Ragtop AMG GTs approach 200mph; sales set to commence before Christmas
If you haven’t yet worked out what you want for Christmas, and you know someone with pots of cash, here’s the ideal page to leave open on their computer.
Mercedes-AMG has just introduced the GT Roadster – a drop-top version of the GT Coupe – which is slated to cost about ten grand more when it goes on sale here just in time for the festive season.
The Roadster gets a variety of styling enhancements over the Coupe, some of which are also there to aid cooling and/or aerodynamics. It also gets more power – though this is only intended to balance out the extra weight of the roof mechanism and the strengthening elements added to the body to take it into account.
Said roof is electrically operated and takes eleven seconds to fold fully up or down. It can work at speeds of up to 31mph.
Hot and hotter
As with the Coupe, there’ll be two variants of the Roadster on offer. These are the 469bhp GT and the 547bhp GT C, which has additional kit to go with its extra horses.
Another difference is that the standard model will have single-rate shocks, while the GT C will run adaptive units. The latter model has rear-wheel steer, too, as already seen in the GT R, and the extra kit accounts for a 65kg increase in kerb weight.
Doing the rear-end steering are 305/30R20 tyres, as opposed to the 295/35R19s on the base model. In order to accommodate these, the GT C has a bumper that’s just over two inches wider.
Yet another difference appears when you start playing with the two Roadsters’ drive mode dials. Both have Comfort, Sport, Sport + and Individual settings – but the GT C also offers a Race mode, whose intent sounds fairly unequivocal.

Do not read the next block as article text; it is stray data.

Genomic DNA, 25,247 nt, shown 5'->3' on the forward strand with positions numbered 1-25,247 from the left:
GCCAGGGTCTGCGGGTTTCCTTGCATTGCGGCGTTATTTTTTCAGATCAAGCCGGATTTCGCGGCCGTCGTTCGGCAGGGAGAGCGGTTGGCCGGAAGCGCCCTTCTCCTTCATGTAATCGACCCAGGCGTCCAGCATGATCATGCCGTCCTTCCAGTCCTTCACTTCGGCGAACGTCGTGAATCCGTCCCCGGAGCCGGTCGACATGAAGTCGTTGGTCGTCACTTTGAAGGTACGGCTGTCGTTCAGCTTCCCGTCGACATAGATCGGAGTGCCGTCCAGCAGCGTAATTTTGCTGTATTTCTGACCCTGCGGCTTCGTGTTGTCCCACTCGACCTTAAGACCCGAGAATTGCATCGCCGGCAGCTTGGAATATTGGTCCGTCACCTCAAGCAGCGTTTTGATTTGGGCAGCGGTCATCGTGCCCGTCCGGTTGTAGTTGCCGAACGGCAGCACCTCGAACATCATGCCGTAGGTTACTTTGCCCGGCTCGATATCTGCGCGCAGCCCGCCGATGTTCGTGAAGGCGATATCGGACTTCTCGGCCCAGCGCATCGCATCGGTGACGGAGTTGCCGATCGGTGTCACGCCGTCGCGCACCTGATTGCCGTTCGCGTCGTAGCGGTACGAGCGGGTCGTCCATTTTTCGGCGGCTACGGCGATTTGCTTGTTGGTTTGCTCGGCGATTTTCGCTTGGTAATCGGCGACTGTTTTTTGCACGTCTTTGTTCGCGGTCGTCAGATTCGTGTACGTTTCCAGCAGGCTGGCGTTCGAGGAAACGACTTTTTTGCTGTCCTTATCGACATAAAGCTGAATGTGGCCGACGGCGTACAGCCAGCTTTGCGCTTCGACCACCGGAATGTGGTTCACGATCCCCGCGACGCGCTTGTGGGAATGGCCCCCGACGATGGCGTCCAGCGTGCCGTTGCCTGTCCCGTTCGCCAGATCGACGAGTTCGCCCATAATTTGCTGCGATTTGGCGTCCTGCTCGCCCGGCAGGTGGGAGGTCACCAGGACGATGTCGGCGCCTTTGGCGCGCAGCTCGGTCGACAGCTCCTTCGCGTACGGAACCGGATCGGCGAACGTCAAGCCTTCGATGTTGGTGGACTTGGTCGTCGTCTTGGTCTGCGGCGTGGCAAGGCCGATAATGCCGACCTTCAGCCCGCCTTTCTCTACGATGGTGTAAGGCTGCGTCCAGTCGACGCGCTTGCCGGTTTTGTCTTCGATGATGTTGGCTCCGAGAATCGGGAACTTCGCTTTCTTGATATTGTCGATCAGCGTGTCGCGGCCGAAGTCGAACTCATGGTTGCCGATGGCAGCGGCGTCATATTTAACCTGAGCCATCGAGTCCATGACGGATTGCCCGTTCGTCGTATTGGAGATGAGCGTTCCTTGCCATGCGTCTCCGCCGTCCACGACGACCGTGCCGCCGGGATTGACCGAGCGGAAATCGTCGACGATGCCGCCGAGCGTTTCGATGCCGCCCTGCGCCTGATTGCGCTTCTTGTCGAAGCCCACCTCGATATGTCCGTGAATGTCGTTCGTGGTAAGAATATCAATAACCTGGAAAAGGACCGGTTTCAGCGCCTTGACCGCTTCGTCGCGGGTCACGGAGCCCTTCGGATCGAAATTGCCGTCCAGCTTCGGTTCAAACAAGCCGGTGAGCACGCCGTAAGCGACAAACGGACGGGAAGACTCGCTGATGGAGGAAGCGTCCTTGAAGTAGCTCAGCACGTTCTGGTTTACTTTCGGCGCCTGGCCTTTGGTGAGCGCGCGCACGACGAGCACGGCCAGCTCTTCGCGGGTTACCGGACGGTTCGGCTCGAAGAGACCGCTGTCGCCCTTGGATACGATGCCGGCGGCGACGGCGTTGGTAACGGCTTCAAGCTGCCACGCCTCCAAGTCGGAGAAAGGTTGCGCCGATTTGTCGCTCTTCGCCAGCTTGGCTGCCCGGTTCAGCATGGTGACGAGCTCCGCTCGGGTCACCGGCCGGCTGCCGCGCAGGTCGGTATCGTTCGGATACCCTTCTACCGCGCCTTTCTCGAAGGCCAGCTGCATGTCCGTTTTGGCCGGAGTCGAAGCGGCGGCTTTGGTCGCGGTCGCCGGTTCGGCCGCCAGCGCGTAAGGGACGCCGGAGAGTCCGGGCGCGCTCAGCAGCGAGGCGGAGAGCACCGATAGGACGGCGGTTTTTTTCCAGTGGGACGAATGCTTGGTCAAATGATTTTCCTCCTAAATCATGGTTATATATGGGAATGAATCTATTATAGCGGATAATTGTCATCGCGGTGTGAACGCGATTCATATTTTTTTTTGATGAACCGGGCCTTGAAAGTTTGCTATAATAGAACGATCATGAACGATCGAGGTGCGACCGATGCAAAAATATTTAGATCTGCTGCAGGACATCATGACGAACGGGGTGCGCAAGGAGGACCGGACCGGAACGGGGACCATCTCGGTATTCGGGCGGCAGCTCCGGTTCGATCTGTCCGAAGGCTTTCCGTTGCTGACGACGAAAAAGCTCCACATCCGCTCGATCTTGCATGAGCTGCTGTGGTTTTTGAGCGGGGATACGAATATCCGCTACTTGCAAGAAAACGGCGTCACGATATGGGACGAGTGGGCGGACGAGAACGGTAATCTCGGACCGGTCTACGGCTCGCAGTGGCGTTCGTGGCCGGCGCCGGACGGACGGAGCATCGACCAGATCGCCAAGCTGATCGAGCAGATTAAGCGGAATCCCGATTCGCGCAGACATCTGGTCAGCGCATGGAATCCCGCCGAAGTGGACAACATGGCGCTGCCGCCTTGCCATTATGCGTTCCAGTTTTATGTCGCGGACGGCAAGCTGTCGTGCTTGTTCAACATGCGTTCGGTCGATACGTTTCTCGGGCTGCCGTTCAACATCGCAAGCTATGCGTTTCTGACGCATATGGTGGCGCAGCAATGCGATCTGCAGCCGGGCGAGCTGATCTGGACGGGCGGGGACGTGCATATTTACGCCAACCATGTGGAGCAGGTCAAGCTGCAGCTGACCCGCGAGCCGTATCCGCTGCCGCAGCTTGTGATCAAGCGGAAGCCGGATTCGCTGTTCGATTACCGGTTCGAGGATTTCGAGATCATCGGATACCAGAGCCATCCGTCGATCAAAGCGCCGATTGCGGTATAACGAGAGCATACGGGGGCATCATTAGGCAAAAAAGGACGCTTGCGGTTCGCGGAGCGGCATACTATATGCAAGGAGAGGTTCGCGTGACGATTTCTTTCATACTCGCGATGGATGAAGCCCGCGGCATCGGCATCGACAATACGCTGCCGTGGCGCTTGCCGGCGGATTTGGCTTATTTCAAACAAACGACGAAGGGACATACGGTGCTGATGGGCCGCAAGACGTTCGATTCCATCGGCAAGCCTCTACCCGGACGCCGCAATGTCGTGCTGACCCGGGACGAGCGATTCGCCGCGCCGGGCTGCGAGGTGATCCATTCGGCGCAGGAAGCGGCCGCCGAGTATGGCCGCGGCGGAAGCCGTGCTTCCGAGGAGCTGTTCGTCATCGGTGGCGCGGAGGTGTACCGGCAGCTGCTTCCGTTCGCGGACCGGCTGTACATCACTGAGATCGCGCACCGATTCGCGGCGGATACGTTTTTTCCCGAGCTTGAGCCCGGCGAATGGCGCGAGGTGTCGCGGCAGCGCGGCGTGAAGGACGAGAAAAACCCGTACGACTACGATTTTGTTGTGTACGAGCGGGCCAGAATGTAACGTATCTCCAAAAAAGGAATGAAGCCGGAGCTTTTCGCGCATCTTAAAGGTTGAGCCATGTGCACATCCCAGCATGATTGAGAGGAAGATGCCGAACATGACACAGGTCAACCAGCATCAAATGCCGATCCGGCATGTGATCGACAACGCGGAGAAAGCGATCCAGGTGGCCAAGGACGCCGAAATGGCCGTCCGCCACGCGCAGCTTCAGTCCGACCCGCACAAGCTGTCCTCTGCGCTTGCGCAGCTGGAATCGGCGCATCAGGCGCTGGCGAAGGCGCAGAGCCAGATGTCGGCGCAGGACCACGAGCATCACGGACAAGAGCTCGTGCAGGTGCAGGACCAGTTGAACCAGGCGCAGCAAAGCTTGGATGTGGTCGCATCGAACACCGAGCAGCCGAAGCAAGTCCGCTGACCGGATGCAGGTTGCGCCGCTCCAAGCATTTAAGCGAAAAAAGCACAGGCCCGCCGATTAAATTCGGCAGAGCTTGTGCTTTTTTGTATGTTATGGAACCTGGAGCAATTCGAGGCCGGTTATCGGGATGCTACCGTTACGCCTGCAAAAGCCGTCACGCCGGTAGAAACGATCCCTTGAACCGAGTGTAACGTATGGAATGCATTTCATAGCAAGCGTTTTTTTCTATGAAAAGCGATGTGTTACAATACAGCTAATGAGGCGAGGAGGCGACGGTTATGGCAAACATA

So too does a 3.7-second 0-62 time and 196mph top speed. Not that the standard GT Roadster is slow, with 4.0 seconds dead and 188mph flat out.
If you’re in the market for one of these you really don’t care about this next bit, but the GT returns 30mpg and 216g/km and the GT C gives you 24.8mpg and 259g/km. These figures aren’t even likely to put you off angling for one of these from your rich friend for Christmas.
He or she will need an estimated £105,000-£110,000 for the GT, or £120,000 for the GT C.
Either way, though, here’s the bucket of cold water. Even if you do somehow manage to get someone to buy you one of these, all they’ll get to do in time for Christmas is give loads of cash to a Merc dealer. You won’t actually get your hands on your car until around Easter time – so start practising your best it’s-the-thought-that-counts platitudes now.